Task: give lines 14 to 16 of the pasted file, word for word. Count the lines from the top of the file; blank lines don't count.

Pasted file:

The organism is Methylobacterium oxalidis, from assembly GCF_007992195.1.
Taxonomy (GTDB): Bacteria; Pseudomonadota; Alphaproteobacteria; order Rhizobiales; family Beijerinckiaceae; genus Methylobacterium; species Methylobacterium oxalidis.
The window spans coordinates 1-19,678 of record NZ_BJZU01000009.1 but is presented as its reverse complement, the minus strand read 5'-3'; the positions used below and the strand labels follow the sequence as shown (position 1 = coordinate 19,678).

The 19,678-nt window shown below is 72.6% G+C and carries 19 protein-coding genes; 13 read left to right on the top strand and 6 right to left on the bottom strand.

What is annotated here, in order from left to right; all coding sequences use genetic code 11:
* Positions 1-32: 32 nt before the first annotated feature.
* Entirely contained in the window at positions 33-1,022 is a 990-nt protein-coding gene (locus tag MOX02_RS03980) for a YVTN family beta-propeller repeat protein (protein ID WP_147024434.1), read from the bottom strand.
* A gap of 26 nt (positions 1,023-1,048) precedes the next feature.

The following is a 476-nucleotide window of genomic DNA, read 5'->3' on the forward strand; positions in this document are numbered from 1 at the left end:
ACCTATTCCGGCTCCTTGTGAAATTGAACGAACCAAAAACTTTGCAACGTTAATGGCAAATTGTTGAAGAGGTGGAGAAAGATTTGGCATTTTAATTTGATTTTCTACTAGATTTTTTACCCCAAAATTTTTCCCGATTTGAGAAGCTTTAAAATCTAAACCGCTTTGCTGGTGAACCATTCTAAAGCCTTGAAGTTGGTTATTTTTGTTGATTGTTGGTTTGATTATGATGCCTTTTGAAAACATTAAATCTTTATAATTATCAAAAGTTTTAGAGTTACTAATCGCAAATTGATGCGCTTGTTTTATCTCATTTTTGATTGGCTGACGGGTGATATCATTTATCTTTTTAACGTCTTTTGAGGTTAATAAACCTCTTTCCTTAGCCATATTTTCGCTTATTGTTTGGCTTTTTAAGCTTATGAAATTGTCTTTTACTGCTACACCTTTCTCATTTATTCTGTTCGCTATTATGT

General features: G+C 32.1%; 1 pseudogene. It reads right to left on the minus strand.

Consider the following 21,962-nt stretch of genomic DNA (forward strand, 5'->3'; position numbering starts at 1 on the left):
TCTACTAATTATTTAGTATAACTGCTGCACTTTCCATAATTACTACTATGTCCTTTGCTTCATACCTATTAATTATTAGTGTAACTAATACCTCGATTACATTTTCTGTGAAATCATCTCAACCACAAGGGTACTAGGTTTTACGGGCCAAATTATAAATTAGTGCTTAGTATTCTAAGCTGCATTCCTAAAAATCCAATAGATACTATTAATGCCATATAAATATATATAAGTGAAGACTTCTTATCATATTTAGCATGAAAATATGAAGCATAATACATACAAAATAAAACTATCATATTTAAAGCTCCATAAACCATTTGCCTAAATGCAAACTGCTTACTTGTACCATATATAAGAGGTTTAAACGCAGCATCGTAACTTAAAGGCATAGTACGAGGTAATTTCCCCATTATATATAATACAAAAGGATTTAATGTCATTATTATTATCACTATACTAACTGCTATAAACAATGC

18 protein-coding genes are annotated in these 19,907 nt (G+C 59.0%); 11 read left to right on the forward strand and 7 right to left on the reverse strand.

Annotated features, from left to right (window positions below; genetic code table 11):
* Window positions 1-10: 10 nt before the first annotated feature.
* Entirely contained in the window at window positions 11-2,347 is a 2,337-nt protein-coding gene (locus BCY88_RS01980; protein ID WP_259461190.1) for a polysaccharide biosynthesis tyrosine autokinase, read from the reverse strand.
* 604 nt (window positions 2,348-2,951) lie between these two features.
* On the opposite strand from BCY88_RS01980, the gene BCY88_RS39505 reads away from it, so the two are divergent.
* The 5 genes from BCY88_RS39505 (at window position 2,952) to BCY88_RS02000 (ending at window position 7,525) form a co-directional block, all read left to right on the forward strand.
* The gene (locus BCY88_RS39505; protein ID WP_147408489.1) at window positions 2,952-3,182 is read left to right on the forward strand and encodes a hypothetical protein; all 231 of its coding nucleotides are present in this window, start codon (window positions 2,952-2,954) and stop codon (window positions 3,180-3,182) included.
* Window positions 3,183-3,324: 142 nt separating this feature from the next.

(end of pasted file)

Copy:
18 protein-coding genes are annotated in these 19,907 nt (G+C 59.0%); 11 read left to right on the forward strand and 7 right to left on the reverse strand.

Annotated features, from left to right (window positions below; genetic code table 11):
* Window positions 1-10: 10 nt before the first annotated feature.